January 20, 2010

Massachusetts Miracle

The dead Kennedys are surely rolling over in their graves this morning but the Drudge headline above has to be taken as pure sarcasm. The reason we needed a Massachusetts miracle at all is because the American public was duped by a first term Senator with great oratory skills. And hows that working out?

The backlash against the Obama agenda is certainly amazing but it is not the end of the fight because the Democrats have shown they are willing to kamikaze their agenda through Congress and Obama will not pull a Clinton and move right or better yet a Palin and move out. This was a remarkable victory but lets not loose sight of the fact that the country will not be out of the woods until the progressives are deposed in November.

Update: Via Powerline
Then again, Brown had this to say last night:

"And let me say this, with respect to those who wish to harm us, I believe that our Constitution and laws exist to protect this nation - they do not grant rights and privileges to enemies in wartime. In dealing with terrorists, our tax dollars should pay for weapons to stop them, not lawyers to defend them."

What Others Are Saying:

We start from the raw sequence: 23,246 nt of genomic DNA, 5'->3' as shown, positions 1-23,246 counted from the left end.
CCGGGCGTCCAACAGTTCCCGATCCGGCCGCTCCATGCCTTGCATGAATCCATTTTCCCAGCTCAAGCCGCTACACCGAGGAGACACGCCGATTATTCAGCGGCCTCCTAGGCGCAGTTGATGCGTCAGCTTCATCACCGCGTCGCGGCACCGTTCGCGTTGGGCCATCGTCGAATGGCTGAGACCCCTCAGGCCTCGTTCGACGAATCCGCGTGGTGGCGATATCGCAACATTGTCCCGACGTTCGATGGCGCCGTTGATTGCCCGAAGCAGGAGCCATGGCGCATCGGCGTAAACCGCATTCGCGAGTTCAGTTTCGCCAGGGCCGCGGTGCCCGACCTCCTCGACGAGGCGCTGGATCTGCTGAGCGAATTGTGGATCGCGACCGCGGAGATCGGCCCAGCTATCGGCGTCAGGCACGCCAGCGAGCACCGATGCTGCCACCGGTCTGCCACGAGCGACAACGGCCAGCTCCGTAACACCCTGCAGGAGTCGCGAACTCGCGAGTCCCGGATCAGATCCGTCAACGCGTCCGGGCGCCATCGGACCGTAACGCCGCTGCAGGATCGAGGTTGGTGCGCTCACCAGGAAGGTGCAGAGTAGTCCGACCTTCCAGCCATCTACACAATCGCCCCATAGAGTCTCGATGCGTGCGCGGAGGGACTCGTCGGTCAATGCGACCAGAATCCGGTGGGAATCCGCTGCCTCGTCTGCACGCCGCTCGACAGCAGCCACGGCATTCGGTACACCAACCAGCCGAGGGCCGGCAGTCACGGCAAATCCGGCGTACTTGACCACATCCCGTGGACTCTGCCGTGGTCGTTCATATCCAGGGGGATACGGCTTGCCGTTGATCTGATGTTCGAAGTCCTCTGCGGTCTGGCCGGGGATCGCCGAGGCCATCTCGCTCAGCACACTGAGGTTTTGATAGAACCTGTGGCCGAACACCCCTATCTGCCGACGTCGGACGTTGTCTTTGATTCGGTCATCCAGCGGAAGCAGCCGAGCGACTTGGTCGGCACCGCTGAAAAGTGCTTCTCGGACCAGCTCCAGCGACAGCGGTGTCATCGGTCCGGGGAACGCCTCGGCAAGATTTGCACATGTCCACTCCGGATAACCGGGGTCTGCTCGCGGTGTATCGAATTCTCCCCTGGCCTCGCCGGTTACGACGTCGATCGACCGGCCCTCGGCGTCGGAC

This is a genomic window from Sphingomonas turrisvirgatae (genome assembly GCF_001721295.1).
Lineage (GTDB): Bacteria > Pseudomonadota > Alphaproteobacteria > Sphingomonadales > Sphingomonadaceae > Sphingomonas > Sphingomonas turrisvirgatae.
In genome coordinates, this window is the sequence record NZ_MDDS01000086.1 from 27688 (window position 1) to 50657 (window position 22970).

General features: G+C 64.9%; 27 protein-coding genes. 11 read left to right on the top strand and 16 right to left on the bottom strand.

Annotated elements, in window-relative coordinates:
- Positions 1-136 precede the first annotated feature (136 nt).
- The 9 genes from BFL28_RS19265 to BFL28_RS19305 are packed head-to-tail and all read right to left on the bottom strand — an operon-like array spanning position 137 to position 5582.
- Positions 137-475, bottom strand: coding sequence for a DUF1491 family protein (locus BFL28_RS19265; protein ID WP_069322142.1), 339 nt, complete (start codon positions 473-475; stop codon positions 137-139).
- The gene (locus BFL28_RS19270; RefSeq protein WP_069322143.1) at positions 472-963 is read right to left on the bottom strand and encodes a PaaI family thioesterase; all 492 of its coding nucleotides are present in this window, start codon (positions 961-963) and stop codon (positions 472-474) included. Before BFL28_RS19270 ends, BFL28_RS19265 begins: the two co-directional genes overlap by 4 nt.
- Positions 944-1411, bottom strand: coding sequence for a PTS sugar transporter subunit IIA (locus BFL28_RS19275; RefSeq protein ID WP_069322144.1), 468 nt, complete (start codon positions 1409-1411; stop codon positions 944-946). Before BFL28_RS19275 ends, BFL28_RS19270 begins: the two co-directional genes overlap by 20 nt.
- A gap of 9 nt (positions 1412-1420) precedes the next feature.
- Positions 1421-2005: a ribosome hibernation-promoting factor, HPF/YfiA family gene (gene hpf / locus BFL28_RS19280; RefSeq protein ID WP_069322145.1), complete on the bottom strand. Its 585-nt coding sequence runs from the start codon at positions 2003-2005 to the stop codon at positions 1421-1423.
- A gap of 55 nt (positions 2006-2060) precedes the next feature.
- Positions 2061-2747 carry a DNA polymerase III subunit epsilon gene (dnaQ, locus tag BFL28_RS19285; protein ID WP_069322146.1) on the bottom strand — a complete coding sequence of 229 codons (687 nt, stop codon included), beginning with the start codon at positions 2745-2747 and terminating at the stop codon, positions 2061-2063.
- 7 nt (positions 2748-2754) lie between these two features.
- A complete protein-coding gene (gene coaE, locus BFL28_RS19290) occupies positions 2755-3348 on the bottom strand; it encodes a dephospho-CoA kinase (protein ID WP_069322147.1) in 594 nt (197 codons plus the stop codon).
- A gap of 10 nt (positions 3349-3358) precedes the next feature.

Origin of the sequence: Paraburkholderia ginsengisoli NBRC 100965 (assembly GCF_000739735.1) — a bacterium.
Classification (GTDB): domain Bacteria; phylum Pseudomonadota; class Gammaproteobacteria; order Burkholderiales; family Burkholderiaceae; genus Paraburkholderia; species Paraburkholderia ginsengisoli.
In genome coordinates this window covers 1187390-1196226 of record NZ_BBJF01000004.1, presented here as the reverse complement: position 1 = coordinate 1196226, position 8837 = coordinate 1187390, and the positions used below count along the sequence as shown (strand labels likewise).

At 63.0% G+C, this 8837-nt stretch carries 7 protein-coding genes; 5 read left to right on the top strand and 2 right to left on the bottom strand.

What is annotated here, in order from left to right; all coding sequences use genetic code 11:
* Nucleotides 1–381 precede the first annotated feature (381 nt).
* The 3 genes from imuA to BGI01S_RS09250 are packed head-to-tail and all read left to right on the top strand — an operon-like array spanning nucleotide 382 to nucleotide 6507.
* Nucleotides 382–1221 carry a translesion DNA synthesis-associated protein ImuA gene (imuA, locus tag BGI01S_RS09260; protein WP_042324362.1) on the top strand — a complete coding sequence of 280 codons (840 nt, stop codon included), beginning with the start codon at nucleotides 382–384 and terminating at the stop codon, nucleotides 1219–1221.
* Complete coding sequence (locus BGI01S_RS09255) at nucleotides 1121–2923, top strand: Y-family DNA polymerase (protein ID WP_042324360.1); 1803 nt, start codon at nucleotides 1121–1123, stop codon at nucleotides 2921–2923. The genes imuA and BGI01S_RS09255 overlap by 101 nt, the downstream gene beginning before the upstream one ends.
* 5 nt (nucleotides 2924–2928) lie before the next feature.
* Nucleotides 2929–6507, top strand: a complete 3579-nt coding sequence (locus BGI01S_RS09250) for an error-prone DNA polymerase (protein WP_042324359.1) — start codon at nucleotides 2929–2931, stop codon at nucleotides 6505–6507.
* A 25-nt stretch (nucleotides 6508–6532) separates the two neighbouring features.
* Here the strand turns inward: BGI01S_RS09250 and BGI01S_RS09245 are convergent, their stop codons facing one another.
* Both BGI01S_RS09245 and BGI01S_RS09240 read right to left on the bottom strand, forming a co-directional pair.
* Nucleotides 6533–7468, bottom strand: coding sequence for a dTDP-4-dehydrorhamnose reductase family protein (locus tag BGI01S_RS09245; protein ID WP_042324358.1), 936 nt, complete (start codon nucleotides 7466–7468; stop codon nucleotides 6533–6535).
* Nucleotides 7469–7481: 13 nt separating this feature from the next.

From the WSJ: (Who doesnt like a good Jefferson quote)

'It is to me a new and consolatory proof that wherever the people are well-informed they can be trusted with their own government; that whenever things get so far wrong as to attract their notice, they may be relied on to set them to rights."

—Thomas Jefferson to Richard Price, January 8, 1789.

Two hundred and twenty-one years later, the sage of Monticello has been proven right again. Aroused and well-informed by a year of watching a liberal majority go very far wrong, Massachusetts voters handed a Senate seat held by Ted Kennedy for 47 years to Republican Scott Brown, a little known state senator from Wrenthem.

From RCP:
Barack Obama has made some mistakes in the last year. He misjudged the mood of the country. He misjudged the capacity of Congress to legislate with a decent respect for the national interest. He misjudged the extent of the recession - how it would affect unemployment and ultimately the public consciousness.

Tonight's result in Massachusetts is the first price he pays for his political mistakes. It will not be the last. Republicans may or may not take back the House of Representatives next year, but they are set to make big gains in the lower chamber. Only the hardiest of Democratic partisans doubt this, and even they are starting to come around.

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